The Montessori philosophy is based on supporting the complete development of the child. Montessori supports the idea that knowledge isn’t passively gained by listening to words, it is gained through experiences in the surrounding environment.

The Montessori approach uses a prepared classroom filled with visually attractive materials to inspire children towards a life-long love of learning. The prepared environment focuses on structure, order, freedom of movement, and freedom of choice. Within this prepared classroom, children learn through hands-on experiences. The children are guided by the Montessori teachers, who follow the child’s interest. The teachers prepare the classroom, observe and guide. The children progress at their own pace, according to their own abilities. Children in a Montessori environment learn to develop concentration and self-discipline.

Belle Menti Montessori School aims to help children achieve their full potential. In addition to the curriculum, as Montessori teachers, our goal is to guide the children towards positive, pro-social behavior.

Belle Menti strives to provide a secure and inspiring environment purposely designed for children to grow academically, emotionally and socially.  Our goal is to help children become independent thinkers by exposing them to a deepened didactic environment.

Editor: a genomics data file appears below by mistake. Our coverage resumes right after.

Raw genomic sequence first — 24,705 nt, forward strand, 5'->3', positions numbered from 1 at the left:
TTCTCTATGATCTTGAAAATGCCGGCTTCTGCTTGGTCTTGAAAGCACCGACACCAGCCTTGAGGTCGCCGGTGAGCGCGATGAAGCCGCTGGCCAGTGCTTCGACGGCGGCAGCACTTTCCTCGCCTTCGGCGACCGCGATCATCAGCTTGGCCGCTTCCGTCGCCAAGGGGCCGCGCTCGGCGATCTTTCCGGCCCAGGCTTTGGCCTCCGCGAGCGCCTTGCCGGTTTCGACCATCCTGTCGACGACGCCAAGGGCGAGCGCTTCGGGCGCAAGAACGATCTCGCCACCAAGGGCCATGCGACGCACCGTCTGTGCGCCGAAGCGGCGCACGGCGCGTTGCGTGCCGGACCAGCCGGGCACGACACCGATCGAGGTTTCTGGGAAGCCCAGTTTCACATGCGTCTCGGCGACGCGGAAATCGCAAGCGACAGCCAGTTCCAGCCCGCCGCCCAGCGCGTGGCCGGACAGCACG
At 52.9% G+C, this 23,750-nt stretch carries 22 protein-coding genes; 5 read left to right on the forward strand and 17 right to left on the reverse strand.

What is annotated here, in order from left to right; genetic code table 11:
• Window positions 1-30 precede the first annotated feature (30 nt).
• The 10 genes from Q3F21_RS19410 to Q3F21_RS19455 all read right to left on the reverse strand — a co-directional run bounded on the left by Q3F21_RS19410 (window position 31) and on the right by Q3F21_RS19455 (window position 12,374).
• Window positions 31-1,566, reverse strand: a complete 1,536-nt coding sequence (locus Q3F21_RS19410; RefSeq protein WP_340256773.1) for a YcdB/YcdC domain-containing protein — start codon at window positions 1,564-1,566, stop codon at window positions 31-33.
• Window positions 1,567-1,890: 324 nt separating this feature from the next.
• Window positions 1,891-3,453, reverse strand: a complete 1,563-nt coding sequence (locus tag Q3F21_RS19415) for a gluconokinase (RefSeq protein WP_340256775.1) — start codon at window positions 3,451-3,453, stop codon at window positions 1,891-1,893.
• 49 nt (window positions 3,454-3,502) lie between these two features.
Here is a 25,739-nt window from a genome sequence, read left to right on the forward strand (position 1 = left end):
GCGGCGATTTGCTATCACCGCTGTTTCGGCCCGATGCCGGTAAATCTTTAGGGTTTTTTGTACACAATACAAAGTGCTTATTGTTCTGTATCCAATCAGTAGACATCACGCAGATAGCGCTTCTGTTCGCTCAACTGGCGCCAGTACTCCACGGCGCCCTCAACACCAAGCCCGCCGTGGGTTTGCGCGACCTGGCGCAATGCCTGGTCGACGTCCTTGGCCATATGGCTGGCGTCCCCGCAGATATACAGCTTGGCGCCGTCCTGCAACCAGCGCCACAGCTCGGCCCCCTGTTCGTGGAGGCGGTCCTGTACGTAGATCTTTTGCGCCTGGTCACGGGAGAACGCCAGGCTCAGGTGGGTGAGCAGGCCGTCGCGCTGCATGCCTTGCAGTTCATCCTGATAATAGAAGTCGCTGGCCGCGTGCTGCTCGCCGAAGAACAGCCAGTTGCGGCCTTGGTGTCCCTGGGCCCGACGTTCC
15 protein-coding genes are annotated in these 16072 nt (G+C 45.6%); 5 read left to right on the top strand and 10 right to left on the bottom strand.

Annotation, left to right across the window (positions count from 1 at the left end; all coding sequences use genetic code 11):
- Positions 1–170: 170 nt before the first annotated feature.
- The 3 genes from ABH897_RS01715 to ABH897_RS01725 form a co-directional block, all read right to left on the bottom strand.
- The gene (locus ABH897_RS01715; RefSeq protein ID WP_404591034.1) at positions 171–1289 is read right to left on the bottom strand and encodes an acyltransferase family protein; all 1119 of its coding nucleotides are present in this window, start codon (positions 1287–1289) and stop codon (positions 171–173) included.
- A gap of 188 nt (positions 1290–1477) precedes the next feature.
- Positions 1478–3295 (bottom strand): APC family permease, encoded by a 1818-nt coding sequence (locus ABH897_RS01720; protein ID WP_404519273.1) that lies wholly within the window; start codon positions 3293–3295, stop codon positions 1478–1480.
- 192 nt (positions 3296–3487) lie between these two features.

Practical Life

The Practical Life area is equipped with familiar items that invite the child’s interest. Speaking to children’s sense of order and independence, these materials coordinate physical movements, refine hand-eye coordination, sharpen fine and gross motor control, develop concentration, and encourage social relationships through the Grace and Courtesy exercises.



The Sensorial materials enable the child to explore and identify, compare and contrast, recognize similarities and differences and classify sensory impressions in relation to size, color, temperature, texture, scent, taste, pitch, and more.



Montessori Math nurtures the mind through the manipulation of materials with the goal of understanding concepts concretely through self-discovery rather than memorization. Math materials allow the child to physically hold a quantity, feel the dimensions, and associate the corresponding symbol. Later, by combining the quantities, separating them into categories, counting them, and comparing them, they comprehend the basic operations of arithmetic.



Language includes the development of expressive (writing and speech), interpretive (reading), and
receptive (listening) language. This is achieved through a series of sequential materials, specifically designed to, through a natural process of maturation, transition the child from the mechanical execution to the intellectual interpretation of language.



Cultural activities expose the child to the basics in Geography, History, and Sciences. Music, Art, Culture, Food, and Movement are part of the integrated cultural curriculum.


“Free the child’s potential and you will transform him into the world.”

- Maria Montessori